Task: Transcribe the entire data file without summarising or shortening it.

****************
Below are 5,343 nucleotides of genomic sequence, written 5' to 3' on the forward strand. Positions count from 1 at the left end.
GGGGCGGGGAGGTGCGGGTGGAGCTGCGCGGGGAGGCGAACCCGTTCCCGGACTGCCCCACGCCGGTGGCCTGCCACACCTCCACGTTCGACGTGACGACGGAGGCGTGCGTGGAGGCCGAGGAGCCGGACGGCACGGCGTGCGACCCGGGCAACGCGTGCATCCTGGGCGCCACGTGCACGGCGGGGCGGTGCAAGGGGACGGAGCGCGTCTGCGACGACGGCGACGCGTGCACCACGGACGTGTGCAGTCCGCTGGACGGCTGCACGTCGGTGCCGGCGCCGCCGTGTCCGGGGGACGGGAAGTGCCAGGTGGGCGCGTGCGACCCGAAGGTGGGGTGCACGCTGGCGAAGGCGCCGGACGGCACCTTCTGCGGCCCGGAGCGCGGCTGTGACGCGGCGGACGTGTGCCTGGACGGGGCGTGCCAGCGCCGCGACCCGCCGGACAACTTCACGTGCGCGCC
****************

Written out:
Below are 5,343 nucleotides of genomic sequence, written 5' to 3' on the forward strand. Positions count from 1 at the left end.
GGGGCGGGGAGGTGCGGGTGGAGCTGCGCGGGGAGGCGAACCCGTTCCCGGACTGCCCCACGCCGGTGGCCTGCCACACCTCCACGTTCGACGTGACGACGGAGGCGTGCGTGGAGGCCGAGGAGCCGGACGGCACGGCGTGCGACCCGGGCAACGCGTGCATCCTGGGCGCCACGTGCACGGCGGGGCGGTGCAAGGGGACGGAGCGCGTCTGCGACGACGGCGACGCGTGCACCACGGACGTGTGCAGTCCGCTGGACGGCTGCACGTCGGTGCCGGCGCCGCCGTGTCCGGGGGACGGGAAGTGCCAGGTGGGCGCGTGCGACCCGAAGGTGGGGTGCACGCTGGCGAAGGCGCCGGACGGCACCTTCTGCGGCCCGGAGCGCGGCTGTGACGCGGCGGACGTGTGCCTGGACGGGGCGTGCCAGCGCCGCGACCCGCCGGACAACTTCACGTGCGCGCC